Cart (Loading....) | Create Account
Close category search window

Developments in h.f. direction-finder shore stations using Adcock aerials

Sign In

Cookies must be enabled to login.After enabling cookies , please use refresh or reload or ctrl+f5 on the browser for the login options.

Formats Non-Member Member
$31 $31
Learn how you can qualify for the best price for this item!
Become an IEEE Member or Subscribe to
IEEE Xplore for exclusive pricing!
close button

puzzle piece

IEEE membership options for an individual and IEEE Xplore subscriptions for an organization offer the most affordable access to essential journal articles, conference papers, standards, eBooks, and eLearning courses.

Learn more about:

IEEE membership

IEEE Xplore subscriptions

1 Author(s)

High-frequency direction-finders (operating on a frequency band of 1.5 to 30 Mc/s) have been used extensively during the war for shore station d.f. networks. The aerial system employed has been almost exclusively the buried-U Adcock type. The main considerations for using this type of aerial system were as follows:- (a) Small polarization error. (b) Wide frequency-band coverage. (c) Adequate sensitivity. (d) Suitability for use either with radiogoniometers or cathode-ray type direction-finders for rapid bearing indication. The main developments in h.f. direction-finding have been in the reduction of polarization error by the use of earth screens, and an attempt to reduce phase interference effects by ray-separation technique. Improved methods have also been devised for aerial balancing and for compensating for instrumental irregularities. In this connection an internal injection method has been developed for checking the overall balance of aerials, feeders and radiogoniometers, especially for use on sites where an external local calibrating transmitter is unreliable. Attention has been paid to improvements in design of radiogoniometers, and instruments have been developed for injecting calibrated voltage ratios into the field coils for laboratory checks of instrumental performance. A special type of local calibrating transmitter has been developed which employ frequency modulation for rapid local calibration checks and more especially for sense circuit calibrations. This has proved extremely useful in detecting minute aerial irregularities occurring over narrow frequency bands. An investigation has been carried out into the operational performance of various d.f. systems on all classes of traffic. A comparison has been made of the merits of visual and aural presentation and their effect on accuracy, speed of operation, flexibility and simplicity of maintenance. The advantages of group station working are discussed, and finally a type of instrument is described the d- esign of which is based on the results of operational statistics.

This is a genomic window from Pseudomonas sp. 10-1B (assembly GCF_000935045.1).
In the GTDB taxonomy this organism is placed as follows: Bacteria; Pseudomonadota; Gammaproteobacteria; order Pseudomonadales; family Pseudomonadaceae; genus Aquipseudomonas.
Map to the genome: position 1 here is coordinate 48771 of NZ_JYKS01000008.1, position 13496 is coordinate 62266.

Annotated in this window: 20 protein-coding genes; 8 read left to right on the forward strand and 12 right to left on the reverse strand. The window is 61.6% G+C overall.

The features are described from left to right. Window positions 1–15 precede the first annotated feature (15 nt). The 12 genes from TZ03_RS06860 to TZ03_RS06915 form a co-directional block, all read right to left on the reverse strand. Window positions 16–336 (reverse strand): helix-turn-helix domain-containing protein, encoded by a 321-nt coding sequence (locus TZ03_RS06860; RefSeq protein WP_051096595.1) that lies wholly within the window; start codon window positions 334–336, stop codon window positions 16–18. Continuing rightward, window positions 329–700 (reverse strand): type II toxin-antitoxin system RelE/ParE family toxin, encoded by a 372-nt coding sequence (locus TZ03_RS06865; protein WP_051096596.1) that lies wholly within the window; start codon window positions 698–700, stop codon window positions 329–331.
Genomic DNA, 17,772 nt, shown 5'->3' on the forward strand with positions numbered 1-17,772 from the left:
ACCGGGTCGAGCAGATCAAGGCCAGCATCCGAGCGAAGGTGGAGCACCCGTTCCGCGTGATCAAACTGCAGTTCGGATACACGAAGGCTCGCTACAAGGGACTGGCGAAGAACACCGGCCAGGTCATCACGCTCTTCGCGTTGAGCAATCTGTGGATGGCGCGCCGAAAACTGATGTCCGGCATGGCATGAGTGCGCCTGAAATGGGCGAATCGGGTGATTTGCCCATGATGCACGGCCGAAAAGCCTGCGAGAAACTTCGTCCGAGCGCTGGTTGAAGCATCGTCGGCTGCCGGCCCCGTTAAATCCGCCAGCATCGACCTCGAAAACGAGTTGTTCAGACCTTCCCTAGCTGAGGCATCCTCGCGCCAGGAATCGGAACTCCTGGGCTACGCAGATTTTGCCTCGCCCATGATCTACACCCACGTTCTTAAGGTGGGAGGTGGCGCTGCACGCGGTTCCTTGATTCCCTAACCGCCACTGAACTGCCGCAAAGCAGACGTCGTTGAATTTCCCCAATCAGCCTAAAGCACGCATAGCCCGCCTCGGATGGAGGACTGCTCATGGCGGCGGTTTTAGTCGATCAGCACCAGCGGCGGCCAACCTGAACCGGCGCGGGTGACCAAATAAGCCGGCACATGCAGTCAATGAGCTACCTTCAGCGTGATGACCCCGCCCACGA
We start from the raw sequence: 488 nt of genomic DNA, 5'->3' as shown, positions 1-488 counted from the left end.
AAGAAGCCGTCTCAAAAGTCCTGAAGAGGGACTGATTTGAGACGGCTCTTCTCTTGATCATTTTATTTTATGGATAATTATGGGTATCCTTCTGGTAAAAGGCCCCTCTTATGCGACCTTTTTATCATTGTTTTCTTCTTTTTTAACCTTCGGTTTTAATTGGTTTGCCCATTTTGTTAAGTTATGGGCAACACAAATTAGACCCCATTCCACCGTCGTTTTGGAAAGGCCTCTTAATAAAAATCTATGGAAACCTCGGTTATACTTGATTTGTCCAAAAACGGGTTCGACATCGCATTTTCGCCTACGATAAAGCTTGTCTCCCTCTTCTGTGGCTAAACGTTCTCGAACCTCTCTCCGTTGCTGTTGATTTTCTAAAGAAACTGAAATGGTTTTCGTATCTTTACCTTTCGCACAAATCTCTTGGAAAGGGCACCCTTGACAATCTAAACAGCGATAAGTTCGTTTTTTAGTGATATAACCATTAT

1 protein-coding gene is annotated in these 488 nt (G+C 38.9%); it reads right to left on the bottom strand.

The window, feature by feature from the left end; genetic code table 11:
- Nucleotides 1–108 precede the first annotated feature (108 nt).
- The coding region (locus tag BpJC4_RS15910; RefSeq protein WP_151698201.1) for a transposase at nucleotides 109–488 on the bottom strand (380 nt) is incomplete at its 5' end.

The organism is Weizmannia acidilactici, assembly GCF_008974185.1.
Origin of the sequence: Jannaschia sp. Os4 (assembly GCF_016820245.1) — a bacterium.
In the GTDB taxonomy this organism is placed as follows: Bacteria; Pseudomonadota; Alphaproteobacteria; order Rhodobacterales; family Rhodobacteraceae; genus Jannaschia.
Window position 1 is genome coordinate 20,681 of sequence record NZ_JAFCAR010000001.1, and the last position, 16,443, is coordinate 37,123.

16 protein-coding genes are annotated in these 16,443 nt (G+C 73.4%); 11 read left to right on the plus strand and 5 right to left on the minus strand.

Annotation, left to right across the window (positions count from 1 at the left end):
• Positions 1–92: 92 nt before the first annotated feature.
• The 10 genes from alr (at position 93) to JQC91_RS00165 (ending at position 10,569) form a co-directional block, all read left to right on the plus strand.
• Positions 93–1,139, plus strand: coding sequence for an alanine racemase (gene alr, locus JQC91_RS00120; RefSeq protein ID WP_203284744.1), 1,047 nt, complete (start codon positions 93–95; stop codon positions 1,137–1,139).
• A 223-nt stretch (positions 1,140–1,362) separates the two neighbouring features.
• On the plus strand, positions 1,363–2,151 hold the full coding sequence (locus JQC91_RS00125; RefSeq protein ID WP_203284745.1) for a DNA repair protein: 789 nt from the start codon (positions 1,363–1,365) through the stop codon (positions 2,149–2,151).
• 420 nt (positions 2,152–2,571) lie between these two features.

Published in:

Electrical Engineers - Part IIIA: Radiocommunication, Journal of the Institution of  (Volume:94 ,  Issue: 15 )

Date of Publication:

March-April 1947

Need Help?

IEEE Advancing Technology for Humanity About IEEE Xplore | Contact | Help | Terms of Use | Nondiscrimination Policy | Site Map | Privacy & Opting Out of Cookies

A not-for-profit organization, IEEE is the world's largest professional association for the advancement of technology.
© Copyright 2014 IEEE - All rights reserved. Use of this web site signifies your agreement to the terms and conditions.